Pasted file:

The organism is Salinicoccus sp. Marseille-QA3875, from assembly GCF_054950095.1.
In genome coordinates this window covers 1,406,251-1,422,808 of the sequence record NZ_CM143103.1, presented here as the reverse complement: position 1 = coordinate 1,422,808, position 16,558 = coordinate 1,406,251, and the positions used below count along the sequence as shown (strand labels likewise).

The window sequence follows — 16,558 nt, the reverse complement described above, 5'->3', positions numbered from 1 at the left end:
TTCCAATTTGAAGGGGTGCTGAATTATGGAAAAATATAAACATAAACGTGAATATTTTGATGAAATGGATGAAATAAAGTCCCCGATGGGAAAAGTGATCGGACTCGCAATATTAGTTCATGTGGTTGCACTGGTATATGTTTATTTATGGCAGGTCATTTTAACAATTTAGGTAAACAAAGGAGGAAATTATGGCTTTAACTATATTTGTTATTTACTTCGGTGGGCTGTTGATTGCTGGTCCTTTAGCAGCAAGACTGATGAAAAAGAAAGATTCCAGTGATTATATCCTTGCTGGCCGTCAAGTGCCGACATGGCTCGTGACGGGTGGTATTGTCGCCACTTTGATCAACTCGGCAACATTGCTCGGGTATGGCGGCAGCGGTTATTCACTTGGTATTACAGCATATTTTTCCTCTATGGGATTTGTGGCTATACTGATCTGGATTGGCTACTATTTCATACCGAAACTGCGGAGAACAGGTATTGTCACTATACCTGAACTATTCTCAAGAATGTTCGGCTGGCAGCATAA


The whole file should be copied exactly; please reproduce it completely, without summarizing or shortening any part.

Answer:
The organism is Salinicoccus sp. Marseille-QA3875, from assembly GCF_054950095.1.
In genome coordinates this window covers 1,406,251-1,422,808 of the sequence record NZ_CM143103.1, presented here as the reverse complement: position 1 = coordinate 1,422,808, position 16,558 = coordinate 1,406,251, and the positions used below count along the sequence as shown (strand labels likewise).

The window sequence follows — 16,558 nt, the reverse complement described above, 5'->3', positions numbered from 1 at the left end:
TTCCAATTTGAAGGGGTGCTGAATTATGGAAAAATATAAACATAAACGTGAATATTTTGATGAAATGGATGAAATAAAGTCCCCGATGGGAAAAGTGATCGGACTCGCAATATTAGTTCATGTGGTTGCACTGGTATATGTTTATTTATGGCAGGTCATTTTAACAATTTAGGTAAACAAAGGAGGAAATTATGGCTTTAACTATATTTGTTATTTACTTCGGTGGGCTGTTGATTGCTGGTCCTTTAGCAGCAAGACTGATGAAAAAGAAAGATTCCAGTGATTATATCCTTGCTGGCCGTCAAGTGCCGACATGGCTCGTGACGGGTGGTATTGTCGCCACTTTGATCAACTCGGCAACATTGCTCGGGTATGGCGGCAGCGGTTATTCACTTGGTATTACAGCATATTTTTCCTCTATGGGATTTGTGGCTATACTGATCTGGATTGGCTACTATTTCATACCGAAACTGCGGAGAACAGGTATTGTCACTATACCTGAACTATTCTCAAGAATGTTCGGCTGGCAGCATAA